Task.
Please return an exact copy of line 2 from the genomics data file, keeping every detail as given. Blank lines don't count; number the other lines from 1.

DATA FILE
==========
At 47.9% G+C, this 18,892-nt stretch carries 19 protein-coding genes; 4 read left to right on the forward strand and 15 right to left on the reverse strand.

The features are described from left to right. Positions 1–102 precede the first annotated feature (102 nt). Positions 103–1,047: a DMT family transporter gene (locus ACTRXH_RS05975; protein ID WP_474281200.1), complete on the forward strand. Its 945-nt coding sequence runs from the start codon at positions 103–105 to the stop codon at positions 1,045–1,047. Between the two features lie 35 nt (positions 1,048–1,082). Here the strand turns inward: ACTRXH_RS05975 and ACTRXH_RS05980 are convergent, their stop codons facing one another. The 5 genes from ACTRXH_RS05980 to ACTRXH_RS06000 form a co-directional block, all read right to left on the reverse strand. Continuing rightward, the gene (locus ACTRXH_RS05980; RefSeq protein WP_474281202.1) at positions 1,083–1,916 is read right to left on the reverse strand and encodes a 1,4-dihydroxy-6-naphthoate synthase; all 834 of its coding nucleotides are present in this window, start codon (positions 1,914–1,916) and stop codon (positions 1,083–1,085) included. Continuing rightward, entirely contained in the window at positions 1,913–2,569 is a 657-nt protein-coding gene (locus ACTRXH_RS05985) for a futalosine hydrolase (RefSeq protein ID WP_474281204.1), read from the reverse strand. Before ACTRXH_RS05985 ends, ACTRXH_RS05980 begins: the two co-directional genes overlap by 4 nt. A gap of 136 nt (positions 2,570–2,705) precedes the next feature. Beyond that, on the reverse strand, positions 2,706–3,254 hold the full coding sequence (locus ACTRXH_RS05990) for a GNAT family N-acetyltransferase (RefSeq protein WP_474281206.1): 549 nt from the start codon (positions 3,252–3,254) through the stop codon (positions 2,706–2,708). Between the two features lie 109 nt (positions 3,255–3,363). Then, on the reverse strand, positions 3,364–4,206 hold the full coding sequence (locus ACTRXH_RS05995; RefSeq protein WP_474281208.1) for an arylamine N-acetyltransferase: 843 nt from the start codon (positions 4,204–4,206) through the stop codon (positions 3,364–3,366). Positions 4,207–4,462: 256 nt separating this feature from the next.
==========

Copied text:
The features are described from left to right. Positions 1–102 precede the first annotated feature (102 nt). Positions 103–1,047: a DMT family transporter gene (locus ACTRXH_RS05975; protein ID WP_474281200.1), complete on the forward strand. Its 945-nt coding sequence runs from the start codon at positions 103–105 to the stop codon at positions 1,045–1,047. Between the two features lie 35 nt (positions 1,048–1,082). Here the strand turns inward: ACTRXH_RS05975 and ACTRXH_RS05980 are convergent, their stop codons facing one another. The 5 genes from ACTRXH_RS05980 to ACTRXH_RS06000 form a co-directional block, all read right to left on the reverse strand. Continuing rightward, the gene (locus ACTRXH_RS05980; RefSeq protein WP_474281202.1) at positions 1,083–1,916 is read right to left on the reverse strand and encodes a 1,4-dihydroxy-6-naphthoate synthase; all 834 of its coding nucleotides are present in this window, start codon (positions 1,914–1,916) and stop codon (positions 1,083–1,085) included. Continuing rightward, entirely contained in the window at positions 1,913–2,569 is a 657-nt protein-coding gene (locus ACTRXH_RS05985) for a futalosine hydrolase (RefSeq protein ID WP_474281204.1), read from the reverse strand. Before ACTRXH_RS05985 ends, ACTRXH_RS05980 begins: the two co-directional genes overlap by 4 nt. A gap of 136 nt (positions 2,570–2,705) precedes the next feature. Beyond that, on the reverse strand, positions 2,706–3,254 hold the full coding sequence (locus ACTRXH_RS05990) for a GNAT family N-acetyltransferase (RefSeq protein WP_474281206.1): 549 nt from the start codon (positions 3,252–3,254) through the stop codon (positions 2,706–2,708). Between the two features lie 109 nt (positions 3,255–3,363). Then, on the reverse strand, positions 3,364–4,206 hold the full coding sequence (locus ACTRXH_RS05995; RefSeq protein WP_474281208.1) for an arylamine N-acetyltransferase: 843 nt from the start codon (positions 4,204–4,206) through the stop codon (positions 3,364–3,366). Positions 4,207–4,462: 256 nt separating this feature from the next.